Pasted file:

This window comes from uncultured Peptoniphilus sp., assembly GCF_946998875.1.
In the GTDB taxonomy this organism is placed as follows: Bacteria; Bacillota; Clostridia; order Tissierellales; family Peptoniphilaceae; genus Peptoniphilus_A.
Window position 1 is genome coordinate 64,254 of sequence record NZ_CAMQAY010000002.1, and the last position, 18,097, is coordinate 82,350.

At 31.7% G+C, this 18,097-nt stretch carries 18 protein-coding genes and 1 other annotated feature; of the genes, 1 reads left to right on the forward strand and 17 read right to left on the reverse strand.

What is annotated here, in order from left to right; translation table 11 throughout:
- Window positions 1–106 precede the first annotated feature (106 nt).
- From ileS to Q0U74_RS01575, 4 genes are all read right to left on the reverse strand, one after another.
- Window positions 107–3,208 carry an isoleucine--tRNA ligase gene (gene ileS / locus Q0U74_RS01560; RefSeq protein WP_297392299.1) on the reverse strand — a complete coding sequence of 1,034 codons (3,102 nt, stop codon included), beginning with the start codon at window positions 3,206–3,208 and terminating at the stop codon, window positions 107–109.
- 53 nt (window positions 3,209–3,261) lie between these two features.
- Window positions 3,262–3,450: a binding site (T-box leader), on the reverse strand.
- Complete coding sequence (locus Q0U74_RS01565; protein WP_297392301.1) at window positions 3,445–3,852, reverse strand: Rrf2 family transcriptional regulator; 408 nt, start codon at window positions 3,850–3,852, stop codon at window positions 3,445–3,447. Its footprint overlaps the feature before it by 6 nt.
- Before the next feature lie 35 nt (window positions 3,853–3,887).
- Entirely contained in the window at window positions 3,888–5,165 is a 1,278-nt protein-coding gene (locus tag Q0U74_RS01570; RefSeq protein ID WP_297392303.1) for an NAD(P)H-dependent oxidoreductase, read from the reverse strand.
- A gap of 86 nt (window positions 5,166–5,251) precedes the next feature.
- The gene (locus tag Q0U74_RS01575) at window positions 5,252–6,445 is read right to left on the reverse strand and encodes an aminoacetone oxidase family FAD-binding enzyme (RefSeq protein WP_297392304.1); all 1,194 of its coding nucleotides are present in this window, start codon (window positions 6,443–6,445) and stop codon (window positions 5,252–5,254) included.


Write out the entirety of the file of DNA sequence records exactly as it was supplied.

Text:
This window comes from uncultured Peptoniphilus sp., assembly GCF_946998875.1.
In the GTDB taxonomy this organism is placed as follows: Bacteria; Bacillota; Clostridia; order Tissierellales; family Peptoniphilaceae; genus Peptoniphilus_A.
Window position 1 is genome coordinate 64,254 of sequence record NZ_CAMQAY010000002.1, and the last position, 18,097, is coordinate 82,350.

At 31.7% G+C, this 18,097-nt stretch carries 18 protein-coding genes and 1 other annotated feature; of the genes, 1 reads left to right on the forward strand and 17 read right to left on the reverse strand.

What is annotated here, in order from left to right; translation table 11 throughout:
- Window positions 1–106 precede the first annotated feature (106 nt).
- From ileS to Q0U74_RS01575, 4 genes are all read right to left on the reverse strand, one after another.
- Window positions 107–3,208 carry an isoleucine--tRNA ligase gene (gene ileS / locus Q0U74_RS01560; RefSeq protein WP_297392299.1) on the reverse strand — a complete coding sequence of 1,034 codons (3,102 nt, stop codon included), beginning with the start codon at window positions 3,206–3,208 and terminating at the stop codon, window positions 107–109.
- 53 nt (window positions 3,209–3,261) lie between these two features.
- Window positions 3,262–3,450: a binding site (T-box leader), on the reverse strand.
- Complete coding sequence (locus Q0U74_RS01565; protein WP_297392301.1) at window positions 3,445–3,852, reverse strand: Rrf2 family transcriptional regulator; 408 nt, start codon at window positions 3,850–3,852, stop codon at window positions 3,445–3,447. Its footprint overlaps the feature before it by 6 nt.
- Before the next feature lie 35 nt (window positions 3,853–3,887).
- Entirely contained in the window at window positions 3,888–5,165 is a 1,278-nt protein-coding gene (locus tag Q0U74_RS01570; RefSeq protein ID WP_297392303.1) for an NAD(P)H-dependent oxidoreductase, read from the reverse strand.
- A gap of 86 nt (window positions 5,166–5,251) precedes the next feature.
- The gene (locus tag Q0U74_RS01575) at window positions 5,252–6,445 is read right to left on the reverse strand and encodes an aminoacetone oxidase family FAD-binding enzyme (RefSeq protein WP_297392304.1); all 1,194 of its coding nucleotides are present in this window, start codon (window positions 6,443–6,445) and stop codon (window positions 5,252–5,254) included.